But June didn’t give me much time to ponder these questions that day. Instead she reminded me of a girl named Felicity at Pope Pius who had gotten herself pregnant during her senior year. Felicity and her boyfriend, who also attended the school, chose to disclose the pregnancy to their parents and school officials. Because of their voluntary “confession,” the school decided against expulsion and instead pledged to graduate them as planned. So their sin was forgiven in a sense, but certainly not forgotten—at least not where Felicity was concerned. Over the next few months, Felicity continued to attend classes as her belly swelled, forcing her to trade her uniform skirt for maternity clothes and her life for one of constant ridicule.
“Don’t you remember how we made fun of her?” asked June as I stared blankly at the wall unable to function. “Don’t you remember how someone wrote ‘whore’ in permanent marker on her locker?”
And I did remember, because I was among those who would stare at her in the halls when she passed or whisper secrets behind her back. I, along with the rest of the school, slowly crucified her each day, making sure she paid for her mistake … her unspeakable, dirty sin.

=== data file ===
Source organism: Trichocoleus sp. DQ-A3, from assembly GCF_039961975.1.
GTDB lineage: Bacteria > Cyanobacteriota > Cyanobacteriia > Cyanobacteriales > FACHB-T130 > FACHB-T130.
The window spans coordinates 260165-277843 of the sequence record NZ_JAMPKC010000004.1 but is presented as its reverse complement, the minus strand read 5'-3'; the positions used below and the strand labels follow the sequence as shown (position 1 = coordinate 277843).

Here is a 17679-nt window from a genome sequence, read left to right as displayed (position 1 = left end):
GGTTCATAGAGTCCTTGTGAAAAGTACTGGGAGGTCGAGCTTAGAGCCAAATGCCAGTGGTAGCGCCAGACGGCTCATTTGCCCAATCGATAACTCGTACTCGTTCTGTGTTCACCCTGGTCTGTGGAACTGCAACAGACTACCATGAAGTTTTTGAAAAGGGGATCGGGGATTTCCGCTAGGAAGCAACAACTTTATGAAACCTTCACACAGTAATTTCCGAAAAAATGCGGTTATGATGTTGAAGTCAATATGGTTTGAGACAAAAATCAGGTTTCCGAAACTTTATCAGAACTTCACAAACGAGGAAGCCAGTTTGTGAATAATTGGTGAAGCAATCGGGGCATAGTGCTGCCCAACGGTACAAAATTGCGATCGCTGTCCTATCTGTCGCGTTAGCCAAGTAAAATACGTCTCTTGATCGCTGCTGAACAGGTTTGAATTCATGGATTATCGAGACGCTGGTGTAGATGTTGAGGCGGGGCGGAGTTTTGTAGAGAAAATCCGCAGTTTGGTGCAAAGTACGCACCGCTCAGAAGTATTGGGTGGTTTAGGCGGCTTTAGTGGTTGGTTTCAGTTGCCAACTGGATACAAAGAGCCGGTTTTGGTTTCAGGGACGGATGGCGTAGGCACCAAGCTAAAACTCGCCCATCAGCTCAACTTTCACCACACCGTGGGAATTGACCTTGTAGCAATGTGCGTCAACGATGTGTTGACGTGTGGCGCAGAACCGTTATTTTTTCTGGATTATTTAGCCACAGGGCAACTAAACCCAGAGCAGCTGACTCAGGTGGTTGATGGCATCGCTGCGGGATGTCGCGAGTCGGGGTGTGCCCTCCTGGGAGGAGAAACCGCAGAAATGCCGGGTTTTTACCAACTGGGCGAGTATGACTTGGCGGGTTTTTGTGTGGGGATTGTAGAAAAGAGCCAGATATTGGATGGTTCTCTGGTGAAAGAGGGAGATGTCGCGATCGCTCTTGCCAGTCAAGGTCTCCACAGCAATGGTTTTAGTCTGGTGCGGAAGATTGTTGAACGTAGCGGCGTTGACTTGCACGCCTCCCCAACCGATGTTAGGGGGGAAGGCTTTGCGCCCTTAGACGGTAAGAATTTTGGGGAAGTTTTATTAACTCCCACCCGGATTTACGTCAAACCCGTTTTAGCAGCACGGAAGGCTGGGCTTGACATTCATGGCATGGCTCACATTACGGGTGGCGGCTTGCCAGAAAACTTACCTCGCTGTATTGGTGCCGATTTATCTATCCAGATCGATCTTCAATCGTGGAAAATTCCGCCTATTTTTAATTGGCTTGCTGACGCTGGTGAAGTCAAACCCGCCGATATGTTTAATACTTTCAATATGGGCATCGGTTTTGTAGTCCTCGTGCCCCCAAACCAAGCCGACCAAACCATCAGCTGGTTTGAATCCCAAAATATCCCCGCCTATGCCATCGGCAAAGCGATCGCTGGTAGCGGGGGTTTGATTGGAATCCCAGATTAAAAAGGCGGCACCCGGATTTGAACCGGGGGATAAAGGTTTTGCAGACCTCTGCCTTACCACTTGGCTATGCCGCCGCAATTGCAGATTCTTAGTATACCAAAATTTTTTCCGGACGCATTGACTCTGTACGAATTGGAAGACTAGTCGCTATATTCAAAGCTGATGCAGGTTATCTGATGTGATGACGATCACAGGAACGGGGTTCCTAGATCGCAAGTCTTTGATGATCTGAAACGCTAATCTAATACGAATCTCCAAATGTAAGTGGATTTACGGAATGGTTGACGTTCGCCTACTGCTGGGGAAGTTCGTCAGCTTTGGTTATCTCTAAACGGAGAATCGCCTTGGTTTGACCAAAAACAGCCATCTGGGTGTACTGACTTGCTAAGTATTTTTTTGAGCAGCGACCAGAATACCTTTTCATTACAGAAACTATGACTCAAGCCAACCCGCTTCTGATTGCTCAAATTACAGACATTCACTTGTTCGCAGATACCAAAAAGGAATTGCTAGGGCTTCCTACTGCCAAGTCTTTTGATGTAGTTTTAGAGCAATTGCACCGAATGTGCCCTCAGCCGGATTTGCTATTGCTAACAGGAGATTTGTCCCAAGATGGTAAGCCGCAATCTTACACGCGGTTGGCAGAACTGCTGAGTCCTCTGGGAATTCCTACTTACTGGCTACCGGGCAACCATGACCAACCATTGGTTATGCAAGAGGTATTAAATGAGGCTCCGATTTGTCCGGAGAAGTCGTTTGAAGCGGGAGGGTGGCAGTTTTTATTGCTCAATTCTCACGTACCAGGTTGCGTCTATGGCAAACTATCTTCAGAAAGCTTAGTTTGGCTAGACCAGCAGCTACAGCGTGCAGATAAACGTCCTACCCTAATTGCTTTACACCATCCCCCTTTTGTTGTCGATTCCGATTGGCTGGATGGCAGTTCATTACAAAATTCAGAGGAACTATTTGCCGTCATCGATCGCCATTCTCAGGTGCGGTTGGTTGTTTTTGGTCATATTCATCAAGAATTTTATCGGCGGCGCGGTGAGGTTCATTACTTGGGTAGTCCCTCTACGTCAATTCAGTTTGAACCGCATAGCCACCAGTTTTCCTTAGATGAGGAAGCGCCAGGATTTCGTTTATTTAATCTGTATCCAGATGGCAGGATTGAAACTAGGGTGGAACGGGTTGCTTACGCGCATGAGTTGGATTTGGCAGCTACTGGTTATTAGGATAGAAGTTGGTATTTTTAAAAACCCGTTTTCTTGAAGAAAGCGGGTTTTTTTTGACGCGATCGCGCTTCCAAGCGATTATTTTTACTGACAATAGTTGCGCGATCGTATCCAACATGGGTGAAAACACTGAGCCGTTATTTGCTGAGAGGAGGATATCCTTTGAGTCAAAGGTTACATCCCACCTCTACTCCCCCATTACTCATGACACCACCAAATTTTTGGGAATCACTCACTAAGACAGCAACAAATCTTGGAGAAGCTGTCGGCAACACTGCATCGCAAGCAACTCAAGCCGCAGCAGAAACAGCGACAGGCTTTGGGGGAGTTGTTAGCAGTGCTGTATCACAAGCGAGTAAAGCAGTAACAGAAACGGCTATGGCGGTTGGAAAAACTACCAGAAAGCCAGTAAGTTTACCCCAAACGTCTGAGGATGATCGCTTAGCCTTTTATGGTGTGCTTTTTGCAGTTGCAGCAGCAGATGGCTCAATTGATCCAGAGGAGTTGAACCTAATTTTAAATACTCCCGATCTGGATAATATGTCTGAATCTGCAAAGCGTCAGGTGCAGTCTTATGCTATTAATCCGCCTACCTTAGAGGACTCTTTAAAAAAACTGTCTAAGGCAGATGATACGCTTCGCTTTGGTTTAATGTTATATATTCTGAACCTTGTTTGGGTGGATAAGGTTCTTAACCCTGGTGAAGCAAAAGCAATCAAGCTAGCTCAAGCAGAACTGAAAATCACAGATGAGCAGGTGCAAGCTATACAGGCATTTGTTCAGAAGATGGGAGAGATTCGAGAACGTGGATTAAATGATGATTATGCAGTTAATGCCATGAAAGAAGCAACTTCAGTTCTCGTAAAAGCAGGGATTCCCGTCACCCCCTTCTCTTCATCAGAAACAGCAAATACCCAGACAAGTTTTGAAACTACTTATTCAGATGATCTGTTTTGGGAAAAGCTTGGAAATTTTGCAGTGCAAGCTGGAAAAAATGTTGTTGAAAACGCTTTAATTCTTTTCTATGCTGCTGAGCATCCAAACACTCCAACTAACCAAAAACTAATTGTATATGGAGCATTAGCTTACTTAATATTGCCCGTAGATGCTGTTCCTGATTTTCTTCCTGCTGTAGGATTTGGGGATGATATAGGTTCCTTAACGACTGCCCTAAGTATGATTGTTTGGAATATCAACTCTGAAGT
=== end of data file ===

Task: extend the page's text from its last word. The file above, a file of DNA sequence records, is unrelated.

Truth be told, we were no better than Felicity. I was no better, now that I found myself staring in disbelief at a dipstick and reeling in the same dimension of shock that had befallen her. In fact, I was much worse—worse for judging her without considering how it felt to be in her shoes. And certainly now, as I contemplated my next move, I found myself walking in them, surprised by how easily they fit.
Although this is a fictional example, one can easily relate this to the real world – a world that we often fill with harsh judgment and scorn. Take, for instance, the full-time parent who berates the working parent, or the working parent who feels an air of superiority over the full-time parent; the believer who carries condemnation for the non-believer; the rich man who blames the poor man for his lack of ambition; and – dare I say it – the pro-lifer who chastises the woman for seeking help from Planned Parenthood.
Let me be clear. I’m all for having opinions. In fact, this post is purely my opinion – one that you, my dear reader, might not share. And that’s OK. But in my mind, what’s not OK is putting unfounded judgment on another human being. Because really, I don’t know how it feels to walk in yours shoes any more than you know what it’s like to walk in mine.
And now for the important stuff … does anyone out there have some really good potty-training advice? I’m in need of some – STAT!
Stephanie Saye is the author of LITTLE 15 – a novel about a high school basketball star, her coach and their torrid affair. Her Catholic upbringing, coupled with an eye for controversy and an affinity for dark, psychological drama, inspires much of her research and storytelling. A seasoned corporate communicator, Stephanie lives in Texas with her husband and two sons.